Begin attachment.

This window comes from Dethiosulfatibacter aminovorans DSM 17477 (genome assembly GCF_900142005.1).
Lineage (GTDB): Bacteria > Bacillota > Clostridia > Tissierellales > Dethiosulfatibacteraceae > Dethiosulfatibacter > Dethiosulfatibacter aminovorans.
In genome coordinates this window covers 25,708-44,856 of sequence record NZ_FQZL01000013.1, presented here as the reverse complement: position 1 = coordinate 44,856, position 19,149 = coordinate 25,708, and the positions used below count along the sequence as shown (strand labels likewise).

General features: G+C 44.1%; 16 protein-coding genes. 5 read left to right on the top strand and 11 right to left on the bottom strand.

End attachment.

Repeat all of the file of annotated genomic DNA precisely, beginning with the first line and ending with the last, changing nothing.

This window comes from Dethiosulfatibacter aminovorans DSM 17477 (genome assembly GCF_900142005.1).
Lineage (GTDB): Bacteria > Bacillota > Clostridia > Tissierellales > Dethiosulfatibacteraceae > Dethiosulfatibacter > Dethiosulfatibacter aminovorans.
In genome coordinates this window covers 25,708-44,856 of sequence record NZ_FQZL01000013.1, presented here as the reverse complement: position 1 = coordinate 44,856, position 19,149 = coordinate 25,708, and the positions used below count along the sequence as shown (strand labels likewise).

General features: G+C 44.1%; 16 protein-coding genes. 5 read left to right on the top strand and 11 right to left on the bottom strand.